Investigating microglia as effectors of supragranular cortical thinning in first-episode psychosis

Research Opportunity
Masters by Research, Honours, Master of Biomedical Science
Number of Honour Places Available
1
Department
Psychiatry
Supervisor Email Number Webpage
Tamsyn Van Rheenen tamsyn.van@unimelb.edu.au +61 3 9035 8628 Personal web page
Vanessa Cropley vcropley@unimelb.edu.au +61 3 8344 1876 Personal web page

Project Details

Psychosis is a severe mental illness that typically emerges in adolescence and young adulthood; a time when substantial brain development is taking place.It is now evident that there are subtle yet consistent neuropathological changes in psychosis. Accelerated thinning of cortical grey matter and reductions in dendritic spine density in the prefrontal cortex are two of the most robust pathological changes observed in the illness, with accumulating evidence indicating that these changes may disproportionately affect the supragranular layers of the cortex. As supragranular thinning is a normal neurodevelopmental process occurring in healthy adolescence and is largely attributed to the pruning of brain synapses and dendrites, it has been suggested that this normal neurodevelopmental process is disrupted in psychosis. In the brain, engulfment of synapses is mediated by the C3 factor of the complement cascade (a component of the immune system) and microglia cells, which are the resident immune cell of the brain. These factors have also recently been implicated in psychosis. Despite the popularity of microglial-mediated models of cortical volume loss in schizophrenia, little work has tested this empirically. This project will examine the relationship between supragranular thinning, serum C3 protein levels and a marker of microglial cell activation in individuals with first-episode psychosis. The aims of the project are to:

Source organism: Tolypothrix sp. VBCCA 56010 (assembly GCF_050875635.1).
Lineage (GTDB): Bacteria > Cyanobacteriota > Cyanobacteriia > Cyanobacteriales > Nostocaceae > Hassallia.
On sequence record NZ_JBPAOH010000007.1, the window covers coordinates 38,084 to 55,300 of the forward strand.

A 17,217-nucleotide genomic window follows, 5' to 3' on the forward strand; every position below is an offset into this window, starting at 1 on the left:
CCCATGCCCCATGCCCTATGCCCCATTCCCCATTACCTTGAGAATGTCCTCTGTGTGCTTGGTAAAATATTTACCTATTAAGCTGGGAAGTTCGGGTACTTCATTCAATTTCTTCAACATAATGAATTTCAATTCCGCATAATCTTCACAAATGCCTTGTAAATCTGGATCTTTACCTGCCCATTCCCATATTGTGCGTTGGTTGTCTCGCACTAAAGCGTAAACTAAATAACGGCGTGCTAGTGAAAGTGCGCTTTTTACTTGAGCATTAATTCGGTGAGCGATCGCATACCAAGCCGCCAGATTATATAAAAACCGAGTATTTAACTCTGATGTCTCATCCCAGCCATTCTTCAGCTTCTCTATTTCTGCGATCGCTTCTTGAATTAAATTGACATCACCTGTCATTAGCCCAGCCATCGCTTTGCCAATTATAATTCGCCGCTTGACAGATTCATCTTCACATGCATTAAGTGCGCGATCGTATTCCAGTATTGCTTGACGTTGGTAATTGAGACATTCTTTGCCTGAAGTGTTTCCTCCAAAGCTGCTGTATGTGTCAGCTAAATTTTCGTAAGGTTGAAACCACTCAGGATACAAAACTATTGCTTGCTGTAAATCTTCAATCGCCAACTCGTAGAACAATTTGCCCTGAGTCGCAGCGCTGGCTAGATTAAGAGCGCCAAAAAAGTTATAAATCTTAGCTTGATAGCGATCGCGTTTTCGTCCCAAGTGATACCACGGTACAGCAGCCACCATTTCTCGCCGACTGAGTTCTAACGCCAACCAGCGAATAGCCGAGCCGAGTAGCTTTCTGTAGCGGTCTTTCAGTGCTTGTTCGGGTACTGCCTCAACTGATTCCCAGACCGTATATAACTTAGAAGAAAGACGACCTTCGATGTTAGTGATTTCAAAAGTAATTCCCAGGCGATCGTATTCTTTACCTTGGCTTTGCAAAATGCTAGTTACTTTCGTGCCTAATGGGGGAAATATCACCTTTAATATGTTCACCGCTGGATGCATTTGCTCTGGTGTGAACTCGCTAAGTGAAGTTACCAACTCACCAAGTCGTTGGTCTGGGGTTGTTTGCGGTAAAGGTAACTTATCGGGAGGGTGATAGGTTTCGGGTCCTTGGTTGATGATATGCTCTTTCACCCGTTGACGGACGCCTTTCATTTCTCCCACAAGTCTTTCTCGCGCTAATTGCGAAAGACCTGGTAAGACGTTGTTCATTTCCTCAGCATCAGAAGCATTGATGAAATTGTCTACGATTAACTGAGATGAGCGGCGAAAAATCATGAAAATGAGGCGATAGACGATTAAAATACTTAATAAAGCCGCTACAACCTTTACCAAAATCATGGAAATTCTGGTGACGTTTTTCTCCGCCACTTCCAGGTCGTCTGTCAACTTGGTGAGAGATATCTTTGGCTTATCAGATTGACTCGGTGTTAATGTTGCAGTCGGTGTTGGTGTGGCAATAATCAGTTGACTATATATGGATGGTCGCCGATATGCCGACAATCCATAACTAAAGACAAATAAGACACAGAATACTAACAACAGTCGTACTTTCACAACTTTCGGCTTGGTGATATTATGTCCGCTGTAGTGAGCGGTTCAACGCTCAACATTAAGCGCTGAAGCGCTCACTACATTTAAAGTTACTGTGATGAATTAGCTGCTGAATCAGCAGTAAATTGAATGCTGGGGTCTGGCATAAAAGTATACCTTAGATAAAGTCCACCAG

1. Determine whether a MRI marker of supragranular cortical thinning, the mean gyral-sulcal thickness difference (GSD), is increased in first-episode psychosis (FEP) compared to healthy controls
  2. Determine whether there is an increase in GSD from baseline to 12-months and whether this is greater in FEP
  3. Determine whether markers of synaptic engulfment, PK11195 binding and C3 protein level, is related to markers of sulcal-specific or supragranular thinning and whether this is moderated by psychosis

The student will be responsible for the development of the proposal and refinement of study hypotheses, processing of brain imaging scans and statistical analyses. The student will be trained in the application of imaging analysis in neuropsychiatry.



Faculty Research Themes

Neuroscience

School Research Themes

Neuroscience & Psychiatry



Research Opportunities

Masters by Research, Honours, Master of Biomedical Science
Students who are interested in joining this project will need to consider their elegibility as well as other requirements before contacting the supervisor of this research

Graduate Research application

Honours application

Key Contact

For further information about this research, please contact a supervisor.

Department

Psychiatry

Research Group / Unit / Centre


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